I could have said, “I just ordered this picture or print.” But I said “icon” because that is what it is. The Eastern Orthodox tradition has used icons in their worship for years. The use of icons was one of the reasons for the Eastern Orthodox split from the Western Church (the Roman Catholic Church) in the 11th century.
My guess is that most protestants take offence, or at least have no interest in icons, because it seems too close to idol worship. For me, I have always thought that Christian art has a power to communicate what words alone cannot. Paintings in the Roman Catacombs show Christians praying with hands lifted up in a cruciform position. What a powerful image! Icons–and Eastern or Byzantine icons in particular–are making a comeback in the Church through the influence of postmodern/emerging styles of worship that want to reach back into the historical church and dust off some ancient practices that have long been forgotten.
Dusting off is exactly what happened with this icon…Christ Pantocrator.
It hangs in St. Catherine’s Monastery on Mt. Sinai in Egypt. It was first believed to have been painted in the 12th century until some modern scholars discovered that it had been touched up in the middle ages. After it was cleaned of its top coat, they discovered that the icon is as old as the 6th century. This fact makes St. Catherine’s Christ Pantocrator, the oldest remaining icon in the Church.
“Pantocrator” comes from two Greek words, panto meaning “all” and kratos meaning “strength” or “power.” It is roughly translated “all powerful,” “all mighty,” or “Ruler of all.”
I ordered my copy of the icon from www.Skete.com/. The following is what they say about the artistry of the icon:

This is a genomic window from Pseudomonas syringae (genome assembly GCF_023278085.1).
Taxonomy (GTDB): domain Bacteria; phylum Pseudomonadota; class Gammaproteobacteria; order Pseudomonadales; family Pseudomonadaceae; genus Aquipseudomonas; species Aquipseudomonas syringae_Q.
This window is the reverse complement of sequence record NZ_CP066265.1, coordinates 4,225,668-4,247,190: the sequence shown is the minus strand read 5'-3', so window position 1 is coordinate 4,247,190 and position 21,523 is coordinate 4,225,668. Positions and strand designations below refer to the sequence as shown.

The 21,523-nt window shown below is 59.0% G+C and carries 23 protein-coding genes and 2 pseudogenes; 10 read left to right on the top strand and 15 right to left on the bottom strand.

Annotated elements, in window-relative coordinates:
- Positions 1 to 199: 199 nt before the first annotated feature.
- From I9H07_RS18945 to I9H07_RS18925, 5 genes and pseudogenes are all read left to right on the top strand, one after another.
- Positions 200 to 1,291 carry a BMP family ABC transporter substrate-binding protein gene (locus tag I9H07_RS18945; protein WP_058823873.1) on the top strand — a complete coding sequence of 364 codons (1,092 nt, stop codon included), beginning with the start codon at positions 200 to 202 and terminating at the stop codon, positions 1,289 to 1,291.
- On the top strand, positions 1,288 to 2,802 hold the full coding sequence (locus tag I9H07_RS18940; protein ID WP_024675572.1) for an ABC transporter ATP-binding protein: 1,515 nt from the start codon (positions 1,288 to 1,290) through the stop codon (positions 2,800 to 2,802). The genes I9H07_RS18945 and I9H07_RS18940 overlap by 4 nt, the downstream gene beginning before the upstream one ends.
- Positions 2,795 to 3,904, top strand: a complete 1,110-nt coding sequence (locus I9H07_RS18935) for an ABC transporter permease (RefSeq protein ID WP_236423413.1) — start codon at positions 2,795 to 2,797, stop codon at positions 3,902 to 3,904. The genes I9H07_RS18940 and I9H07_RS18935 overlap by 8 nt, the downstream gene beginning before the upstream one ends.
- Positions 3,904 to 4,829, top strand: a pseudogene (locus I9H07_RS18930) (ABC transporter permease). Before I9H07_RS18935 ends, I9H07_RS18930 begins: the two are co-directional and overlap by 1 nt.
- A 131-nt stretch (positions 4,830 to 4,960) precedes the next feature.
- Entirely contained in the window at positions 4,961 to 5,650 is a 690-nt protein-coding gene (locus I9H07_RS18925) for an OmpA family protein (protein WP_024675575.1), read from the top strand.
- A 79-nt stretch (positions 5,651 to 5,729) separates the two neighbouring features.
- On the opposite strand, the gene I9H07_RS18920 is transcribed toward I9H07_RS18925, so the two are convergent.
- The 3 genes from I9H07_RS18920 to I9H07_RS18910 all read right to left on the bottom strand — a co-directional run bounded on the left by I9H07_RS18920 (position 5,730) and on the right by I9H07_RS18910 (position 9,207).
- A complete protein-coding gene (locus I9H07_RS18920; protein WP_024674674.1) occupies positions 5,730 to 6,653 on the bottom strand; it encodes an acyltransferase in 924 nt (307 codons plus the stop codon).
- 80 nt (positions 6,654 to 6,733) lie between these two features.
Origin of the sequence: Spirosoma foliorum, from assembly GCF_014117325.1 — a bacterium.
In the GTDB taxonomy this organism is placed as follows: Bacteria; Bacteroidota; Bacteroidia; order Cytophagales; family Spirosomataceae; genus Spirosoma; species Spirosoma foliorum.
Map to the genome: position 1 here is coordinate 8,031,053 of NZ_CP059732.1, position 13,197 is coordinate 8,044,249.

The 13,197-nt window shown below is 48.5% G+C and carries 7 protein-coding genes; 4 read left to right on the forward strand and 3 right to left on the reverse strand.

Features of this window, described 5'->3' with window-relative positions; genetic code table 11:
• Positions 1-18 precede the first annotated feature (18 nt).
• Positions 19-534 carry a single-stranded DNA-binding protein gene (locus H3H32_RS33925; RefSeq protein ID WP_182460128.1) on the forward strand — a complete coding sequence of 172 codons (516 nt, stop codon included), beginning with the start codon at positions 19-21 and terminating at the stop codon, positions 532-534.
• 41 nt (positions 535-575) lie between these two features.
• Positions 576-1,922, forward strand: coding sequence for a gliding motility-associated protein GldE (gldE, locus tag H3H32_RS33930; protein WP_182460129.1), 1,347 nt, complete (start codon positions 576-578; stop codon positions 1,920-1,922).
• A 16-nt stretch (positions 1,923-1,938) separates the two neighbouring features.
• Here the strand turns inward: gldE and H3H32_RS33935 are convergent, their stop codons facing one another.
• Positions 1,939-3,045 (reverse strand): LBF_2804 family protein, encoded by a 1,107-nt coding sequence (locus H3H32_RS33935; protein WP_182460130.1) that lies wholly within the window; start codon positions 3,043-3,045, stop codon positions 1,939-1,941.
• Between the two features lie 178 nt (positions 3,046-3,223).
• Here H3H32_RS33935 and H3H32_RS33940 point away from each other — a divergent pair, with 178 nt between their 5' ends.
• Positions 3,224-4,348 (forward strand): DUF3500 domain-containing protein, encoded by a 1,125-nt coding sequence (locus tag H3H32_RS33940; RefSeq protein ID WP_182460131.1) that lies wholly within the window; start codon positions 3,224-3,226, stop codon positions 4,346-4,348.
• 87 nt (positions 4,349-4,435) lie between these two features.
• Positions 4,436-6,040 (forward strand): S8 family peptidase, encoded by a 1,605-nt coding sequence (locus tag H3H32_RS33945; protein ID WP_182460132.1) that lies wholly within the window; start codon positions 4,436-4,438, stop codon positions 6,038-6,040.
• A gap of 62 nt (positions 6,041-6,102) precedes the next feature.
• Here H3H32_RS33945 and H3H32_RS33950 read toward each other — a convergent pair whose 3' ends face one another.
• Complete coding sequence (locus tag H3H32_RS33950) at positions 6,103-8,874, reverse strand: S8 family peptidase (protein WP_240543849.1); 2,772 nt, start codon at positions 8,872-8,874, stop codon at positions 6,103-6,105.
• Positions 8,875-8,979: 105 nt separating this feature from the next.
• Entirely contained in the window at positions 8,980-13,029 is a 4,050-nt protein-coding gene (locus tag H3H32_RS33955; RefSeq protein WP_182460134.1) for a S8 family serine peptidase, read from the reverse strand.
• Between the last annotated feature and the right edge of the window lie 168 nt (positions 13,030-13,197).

Christ is traditionally shown with a short beard and long dark hair parted in the middle, holding a jewel-studded Book of the Gospels in His left arm and blessing us with His right hand. Three fingers touch representing His Divinity, and two fingers are up to symbolize that He is fully God and fully Man, the forefinger bent for His Incarnation.
The Saviour has a serious and intent look, like the King of All looking upon His people. His face is not symmetrical but has a look of dignity and calmness on one side and a different look of arching of the eyebrows causing enlivenment on the other. These dissimilar but complimentary impressions strike a harmony between the Divine and Human Natures of Christ.
I first used this icon on my homepage (www.derekvreeland.com) before using this current blog template. I have always had some kind of attraction to the icon. It doesn’t seem forign to me, even though it was painted 1500 years ago. There is something familar about it. Something comforting. Something significant. Something worshipful. Knowing the history and the meaning of the artistry, I appreciate it all the more and look forward to hanging it in my office where it can “preach” to me about the person of Christ.
Since I am in a historical and reflective mood, let me end this post with a prayer from Augustine. This prayer comes from the end of On the Trinity, Book 15, Chapter 28. In the prayer, Augustine reveals that the passion of his heart is to seek the face of God:
…so far as I have been able, so far as You have made me to be able, I have sought You, and have desired to see with my understanding what I believed; and I have argued and labored much.
O Lord my God, my one hope, listen to me, for I fear that through weariness I may be unwilling to seek You, but my desire is “that I may always ardently seek Your face.” Do give me strength to seek, you who have made me find You, and has given me the hope of finding You more and more.
Augustine, On the Trinity, 15:28:1
Adapted from www.newadvent.org/fathers/130115.htm